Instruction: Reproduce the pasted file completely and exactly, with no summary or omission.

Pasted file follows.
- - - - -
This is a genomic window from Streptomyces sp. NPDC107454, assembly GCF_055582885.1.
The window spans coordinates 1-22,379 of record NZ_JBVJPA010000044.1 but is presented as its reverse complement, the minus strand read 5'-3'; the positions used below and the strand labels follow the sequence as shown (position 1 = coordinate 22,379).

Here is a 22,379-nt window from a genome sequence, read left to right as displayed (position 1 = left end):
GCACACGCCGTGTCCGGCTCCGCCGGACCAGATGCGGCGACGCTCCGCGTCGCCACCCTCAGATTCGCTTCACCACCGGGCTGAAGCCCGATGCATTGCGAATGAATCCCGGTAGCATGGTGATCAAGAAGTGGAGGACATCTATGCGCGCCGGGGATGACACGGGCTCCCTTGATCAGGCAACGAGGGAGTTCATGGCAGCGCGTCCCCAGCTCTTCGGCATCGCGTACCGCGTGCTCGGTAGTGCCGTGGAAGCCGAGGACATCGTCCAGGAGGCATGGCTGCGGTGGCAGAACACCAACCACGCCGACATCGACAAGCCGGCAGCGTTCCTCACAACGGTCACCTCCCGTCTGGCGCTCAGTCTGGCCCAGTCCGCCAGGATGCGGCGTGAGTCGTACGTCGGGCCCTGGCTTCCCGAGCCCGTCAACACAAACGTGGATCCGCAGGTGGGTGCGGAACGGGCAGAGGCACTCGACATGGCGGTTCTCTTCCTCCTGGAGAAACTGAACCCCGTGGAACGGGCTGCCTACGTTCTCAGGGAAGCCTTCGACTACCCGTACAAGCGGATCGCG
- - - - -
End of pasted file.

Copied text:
This is a genomic window from Streptomyces sp. NPDC107454, assembly GCF_055582885.1.
The window spans coordinates 1-22,379 of record NZ_JBVJPA010000044.1 but is presented as its reverse complement, the minus strand read 5'-3'; the positions used below and the strand labels follow the sequence as shown (position 1 = coordinate 22,379).

Here is a 22,379-nt window from a genome sequence, read left to right as displayed (position 1 = left end):
GCACACGCCGTGTCCGGCTCCGCCGGACCAGATGCGGCGACGCTCCGCGTCGCCACCCTCAGATTCGCTTCACCACCGGGCTGAAGCCCGATGCATTGCGAATGAATCCCGGTAGCATGGTGATCAAGAAGTGGAGGACATCTATGCGCGCCGGGGATGACACGGGCTCCCTTGATCAGGCAACGAGGGAGTTCATGGCAGCGCGTCCCCAGCTCTTCGGCATCGCGTACCGCGTGCTCGGTAGTGCCGTGGAAGCCGAGGACATCGTCCAGGAGGCATGGCTGCGGTGGCAGAACACCAACCACGCCGACATCGACAAGCCGGCAGCGTTCCTCACAACGGTCACCTCCCGTCTGGCGCTCAGTCTGGCCCAGTCCGCCAGGATGCGGCGTGAGTCGTACGTCGGGCCCTGGCTTCCCGAGCCCGTCAACACAAACGTGGATCCGCAGGTGGGTGCGGAACGGGCAGAGGCACTCGACATGGCGGTTCTCTTCCTCCTGGAGAAACTGAACCCCGTGGAACGGGCTGCCTACGTTCTCAGGGAAGCCTTCGACTACCCGTACAAGCGGATCGCG